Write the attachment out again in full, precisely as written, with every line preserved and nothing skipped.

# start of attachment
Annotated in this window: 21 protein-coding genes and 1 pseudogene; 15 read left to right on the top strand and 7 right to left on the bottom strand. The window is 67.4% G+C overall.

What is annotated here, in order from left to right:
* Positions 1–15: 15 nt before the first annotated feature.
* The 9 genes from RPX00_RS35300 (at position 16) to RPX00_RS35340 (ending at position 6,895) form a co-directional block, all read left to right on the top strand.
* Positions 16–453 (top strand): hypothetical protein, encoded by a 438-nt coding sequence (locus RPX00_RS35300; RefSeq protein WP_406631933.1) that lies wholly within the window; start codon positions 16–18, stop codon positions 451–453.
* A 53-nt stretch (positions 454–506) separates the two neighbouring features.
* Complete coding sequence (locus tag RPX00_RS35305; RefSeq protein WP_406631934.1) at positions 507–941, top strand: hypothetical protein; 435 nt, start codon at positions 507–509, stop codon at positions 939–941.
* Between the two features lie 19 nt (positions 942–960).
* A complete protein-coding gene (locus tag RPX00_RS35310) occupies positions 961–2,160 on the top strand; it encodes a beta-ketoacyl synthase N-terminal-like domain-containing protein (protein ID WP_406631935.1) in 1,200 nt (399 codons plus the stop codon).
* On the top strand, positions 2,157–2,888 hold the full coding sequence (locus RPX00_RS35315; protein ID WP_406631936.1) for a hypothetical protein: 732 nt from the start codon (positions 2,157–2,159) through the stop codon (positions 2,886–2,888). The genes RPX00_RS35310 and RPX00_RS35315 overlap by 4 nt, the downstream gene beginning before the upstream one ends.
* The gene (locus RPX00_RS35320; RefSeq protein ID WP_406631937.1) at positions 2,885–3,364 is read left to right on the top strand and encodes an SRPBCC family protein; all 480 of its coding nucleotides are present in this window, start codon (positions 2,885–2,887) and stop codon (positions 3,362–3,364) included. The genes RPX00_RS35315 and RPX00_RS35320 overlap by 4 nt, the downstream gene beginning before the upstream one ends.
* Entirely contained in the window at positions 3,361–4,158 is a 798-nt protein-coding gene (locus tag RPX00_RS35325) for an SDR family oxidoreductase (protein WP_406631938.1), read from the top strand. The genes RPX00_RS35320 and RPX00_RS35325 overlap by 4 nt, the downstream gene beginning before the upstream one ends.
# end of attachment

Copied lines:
Annotated in this window: 21 protein-coding genes and 1 pseudogene; 15 read left to right on the top strand and 7 right to left on the bottom strand. The window is 67.4% G+C overall.

What is annotated here, in order from left to right:
* Positions 1–15: 15 nt before the first annotated feature.
* The 9 genes from RPX00_RS35300 (at position 16) to RPX00_RS35340 (ending at position 6,895) form a co-directional block, all read left to right on the top strand.
* Positions 16–453 (top strand): hypothetical protein, encoded by a 438-nt coding sequence (locus RPX00_RS35300; RefSeq protein WP_406631933.1) that lies wholly within the window; start codon positions 16–18, stop codon positions 451–453.
* A 53-nt stretch (positions 454–506) separates the two neighbouring features.
* Complete coding sequence (locus tag RPX00_RS35305; RefSeq protein WP_406631934.1) at positions 507–941, top strand: hypothetical protein; 435 nt, start codon at positions 507–509, stop codon at positions 939–941.
* Between the two features lie 19 nt (positions 942–960).
* A complete protein-coding gene (locus tag RPX00_RS35310) occupies positions 961–2,160 on the top strand; it encodes a beta-ketoacyl synthase N-terminal-like domain-containing protein (protein ID WP_406631935.1) in 1,200 nt (399 codons plus the stop codon).
* On the top strand, positions 2,157–2,888 hold the full coding sequence (locus RPX00_RS35315; protein ID WP_406631936.1) for a hypothetical protein: 732 nt from the start codon (positions 2,157–2,159) through the stop codon (positions 2,886–2,888). The genes RPX00_RS35310 and RPX00_RS35315 overlap by 4 nt, the downstream gene beginning before the upstream one ends.
* The gene (locus RPX00_RS35320; RefSeq protein ID WP_406631937.1) at positions 2,885–3,364 is read left to right on the top strand and encodes an SRPBCC family protein; all 480 of its coding nucleotides are present in this window, start codon (positions 2,885–2,887) and stop codon (positions 3,362–3,364) included. The genes RPX00_RS35315 and RPX00_RS35320 overlap by 4 nt, the downstream gene beginning before the upstream one ends.
* Entirely contained in the window at positions 3,361–4,158 is a 798-nt protein-coding gene (locus tag RPX00_RS35325) for an SDR family oxidoreductase (protein WP_406631938.1), read from the top strand. The genes RPX00_RS35320 and RPX00_RS35325 overlap by 4 nt, the downstream gene beginning before the upstream one ends.